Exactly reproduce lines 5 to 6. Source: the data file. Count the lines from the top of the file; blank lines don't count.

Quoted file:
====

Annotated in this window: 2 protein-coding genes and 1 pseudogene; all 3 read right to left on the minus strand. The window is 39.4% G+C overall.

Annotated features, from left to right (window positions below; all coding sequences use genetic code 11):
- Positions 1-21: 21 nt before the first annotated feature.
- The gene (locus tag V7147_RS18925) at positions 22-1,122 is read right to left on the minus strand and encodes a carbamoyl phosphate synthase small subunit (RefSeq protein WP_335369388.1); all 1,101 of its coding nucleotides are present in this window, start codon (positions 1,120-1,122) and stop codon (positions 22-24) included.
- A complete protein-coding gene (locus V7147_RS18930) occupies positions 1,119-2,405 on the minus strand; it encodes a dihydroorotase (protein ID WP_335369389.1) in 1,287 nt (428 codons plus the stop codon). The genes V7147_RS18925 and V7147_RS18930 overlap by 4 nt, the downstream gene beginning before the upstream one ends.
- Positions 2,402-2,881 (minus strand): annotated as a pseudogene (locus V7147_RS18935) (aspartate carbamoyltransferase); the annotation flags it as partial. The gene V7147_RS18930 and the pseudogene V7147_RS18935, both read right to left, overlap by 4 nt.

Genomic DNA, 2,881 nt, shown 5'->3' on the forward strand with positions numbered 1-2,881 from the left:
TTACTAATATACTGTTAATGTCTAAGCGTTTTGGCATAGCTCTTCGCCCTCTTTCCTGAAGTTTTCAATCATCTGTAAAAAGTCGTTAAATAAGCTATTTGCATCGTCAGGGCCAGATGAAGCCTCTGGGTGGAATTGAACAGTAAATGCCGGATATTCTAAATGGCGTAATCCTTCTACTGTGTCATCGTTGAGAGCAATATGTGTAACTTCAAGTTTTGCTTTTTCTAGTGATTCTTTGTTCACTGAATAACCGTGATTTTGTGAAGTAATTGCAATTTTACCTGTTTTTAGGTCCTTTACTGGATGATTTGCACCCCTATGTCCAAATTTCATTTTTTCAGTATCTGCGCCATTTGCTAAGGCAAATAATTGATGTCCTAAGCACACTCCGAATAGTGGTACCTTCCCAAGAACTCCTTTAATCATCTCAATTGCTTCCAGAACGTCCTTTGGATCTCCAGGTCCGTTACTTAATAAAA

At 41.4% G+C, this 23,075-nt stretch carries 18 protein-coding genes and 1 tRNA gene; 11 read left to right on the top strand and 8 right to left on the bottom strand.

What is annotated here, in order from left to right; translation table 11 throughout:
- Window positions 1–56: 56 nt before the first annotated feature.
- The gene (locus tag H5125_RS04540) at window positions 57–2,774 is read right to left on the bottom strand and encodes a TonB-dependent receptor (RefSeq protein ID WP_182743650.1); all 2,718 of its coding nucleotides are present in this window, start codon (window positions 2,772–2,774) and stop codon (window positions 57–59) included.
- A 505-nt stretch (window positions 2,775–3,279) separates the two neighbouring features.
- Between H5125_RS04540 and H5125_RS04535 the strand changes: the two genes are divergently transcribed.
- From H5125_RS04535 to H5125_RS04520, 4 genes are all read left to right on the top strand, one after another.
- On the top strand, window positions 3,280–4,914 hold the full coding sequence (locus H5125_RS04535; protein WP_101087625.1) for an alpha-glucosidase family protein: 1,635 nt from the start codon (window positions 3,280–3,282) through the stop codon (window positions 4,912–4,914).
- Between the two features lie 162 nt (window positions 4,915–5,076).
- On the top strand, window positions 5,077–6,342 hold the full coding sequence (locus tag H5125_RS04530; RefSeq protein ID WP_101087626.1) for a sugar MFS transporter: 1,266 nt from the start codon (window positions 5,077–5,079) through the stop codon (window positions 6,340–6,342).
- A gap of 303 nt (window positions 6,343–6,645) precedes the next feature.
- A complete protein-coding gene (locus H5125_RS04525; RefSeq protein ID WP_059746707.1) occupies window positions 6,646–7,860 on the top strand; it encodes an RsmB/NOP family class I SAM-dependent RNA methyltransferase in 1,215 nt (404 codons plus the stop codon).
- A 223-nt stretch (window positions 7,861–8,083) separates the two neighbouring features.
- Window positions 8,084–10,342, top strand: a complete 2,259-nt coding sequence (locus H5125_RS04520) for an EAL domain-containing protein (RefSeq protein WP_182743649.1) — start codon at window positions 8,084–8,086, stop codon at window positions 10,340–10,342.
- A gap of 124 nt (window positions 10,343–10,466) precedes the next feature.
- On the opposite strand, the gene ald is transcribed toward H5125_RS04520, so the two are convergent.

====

- A complete protein-coding gene (locus V7147_RS18930) occupies positions 1,119-2,405 on the minus strand; it encodes a dihydroorotase (protein ID WP_335369389.1) in 1,287 nt (428 codons plus the stop codon). The genes V7147_RS18925 and V7147_RS18930 overlap by 4 nt, the downstream gene beginning before the upstream one ends.
- Positions 2,402-2,881 (minus strand): annotated as a pseudogene (locus V7147_RS18935) (aspartate carbamoyltransferase); the annotation flags it as partial. The gene V7147_RS18930 and the pseudogene V7147_RS18935, both read right to left, overlap by 4 nt.